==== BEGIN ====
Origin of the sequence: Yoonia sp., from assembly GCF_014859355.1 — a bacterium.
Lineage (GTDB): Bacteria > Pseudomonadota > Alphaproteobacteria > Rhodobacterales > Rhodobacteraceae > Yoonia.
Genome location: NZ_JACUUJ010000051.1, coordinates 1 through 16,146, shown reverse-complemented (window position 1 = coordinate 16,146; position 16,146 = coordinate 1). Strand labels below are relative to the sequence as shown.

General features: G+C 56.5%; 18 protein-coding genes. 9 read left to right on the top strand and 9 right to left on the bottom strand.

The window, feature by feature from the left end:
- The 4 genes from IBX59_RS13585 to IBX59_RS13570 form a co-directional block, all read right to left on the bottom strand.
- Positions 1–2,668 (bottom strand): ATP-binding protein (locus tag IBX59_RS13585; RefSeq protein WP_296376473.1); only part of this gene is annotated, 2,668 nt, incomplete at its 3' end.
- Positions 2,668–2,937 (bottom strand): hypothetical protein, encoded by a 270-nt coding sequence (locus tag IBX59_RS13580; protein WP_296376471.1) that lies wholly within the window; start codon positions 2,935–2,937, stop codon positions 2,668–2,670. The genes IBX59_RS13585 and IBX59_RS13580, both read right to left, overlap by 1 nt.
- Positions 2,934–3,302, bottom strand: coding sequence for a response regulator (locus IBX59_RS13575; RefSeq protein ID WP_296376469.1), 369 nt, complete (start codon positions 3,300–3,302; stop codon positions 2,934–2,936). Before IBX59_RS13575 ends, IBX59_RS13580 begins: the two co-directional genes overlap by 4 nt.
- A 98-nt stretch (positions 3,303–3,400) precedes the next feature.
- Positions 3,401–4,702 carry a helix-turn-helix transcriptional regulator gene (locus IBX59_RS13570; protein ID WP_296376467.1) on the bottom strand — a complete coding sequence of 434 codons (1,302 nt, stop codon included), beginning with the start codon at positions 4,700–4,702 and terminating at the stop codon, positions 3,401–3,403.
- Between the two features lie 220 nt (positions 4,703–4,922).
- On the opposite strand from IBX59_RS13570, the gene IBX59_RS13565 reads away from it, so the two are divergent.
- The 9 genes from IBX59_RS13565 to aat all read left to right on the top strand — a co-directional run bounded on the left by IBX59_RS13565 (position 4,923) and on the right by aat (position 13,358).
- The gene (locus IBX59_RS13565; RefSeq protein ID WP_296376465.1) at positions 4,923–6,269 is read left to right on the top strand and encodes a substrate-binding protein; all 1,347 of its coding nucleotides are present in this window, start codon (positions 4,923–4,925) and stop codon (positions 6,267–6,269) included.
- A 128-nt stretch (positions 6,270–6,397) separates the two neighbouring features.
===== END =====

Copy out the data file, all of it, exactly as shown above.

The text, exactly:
Origin of the sequence: Yoonia sp., from assembly GCF_014859355.1 — a bacterium.
Lineage (GTDB): Bacteria > Pseudomonadota > Alphaproteobacteria > Rhodobacterales > Rhodobacteraceae > Yoonia.
Genome location: NZ_JACUUJ010000051.1, coordinates 1 through 16,146, shown reverse-complemented (window position 1 = coordinate 16,146; position 16,146 = coordinate 1). Strand labels below are relative to the sequence as shown.

General features: G+C 56.5%; 18 protein-coding genes. 9 read left to right on the top strand and 9 right to left on the bottom strand.

The window, feature by feature from the left end:
- The 4 genes from IBX59_RS13585 to IBX59_RS13570 form a co-directional block, all read right to left on the bottom strand.
- Positions 1–2,668 (bottom strand): ATP-binding protein (locus tag IBX59_RS13585; RefSeq protein WP_296376473.1); only part of this gene is annotated, 2,668 nt, incomplete at its 3' end.
- Positions 2,668–2,937 (bottom strand): hypothetical protein, encoded by a 270-nt coding sequence (locus tag IBX59_RS13580; protein WP_296376471.1) that lies wholly within the window; start codon positions 2,935–2,937, stop codon positions 2,668–2,670. The genes IBX59_RS13585 and IBX59_RS13580, both read right to left, overlap by 1 nt.
- Positions 2,934–3,302, bottom strand: coding sequence for a response regulator (locus IBX59_RS13575; RefSeq protein ID WP_296376469.1), 369 nt, complete (start codon positions 3,300–3,302; stop codon positions 2,934–2,936). Before IBX59_RS13575 ends, IBX59_RS13580 begins: the two co-directional genes overlap by 4 nt.
- A 98-nt stretch (positions 3,303–3,400) precedes the next feature.
- Positions 3,401–4,702 carry a helix-turn-helix transcriptional regulator gene (locus IBX59_RS13570; protein ID WP_296376467.1) on the bottom strand — a complete coding sequence of 434 codons (1,302 nt, stop codon included), beginning with the start codon at positions 4,700–4,702 and terminating at the stop codon, positions 3,401–3,403.
- Between the two features lie 220 nt (positions 4,703–4,922).
- On the opposite strand from IBX59_RS13570, the gene IBX59_RS13565 reads away from it, so the two are divergent.
- The 9 genes from IBX59_RS13565 to aat all read left to right on the top strand — a co-directional run bounded on the left by IBX59_RS13565 (position 4,923) and on the right by aat (position 13,358).
- The gene (locus IBX59_RS13565; RefSeq protein ID WP_296376465.1) at positions 4,923–6,269 is read left to right on the top strand and encodes a substrate-binding protein; all 1,347 of its coding nucleotides are present in this window, start codon (positions 4,923–4,925) and stop codon (positions 6,267–6,269) included.
- A 128-nt stretch (positions 6,270–6,397) separates the two neighbouring features.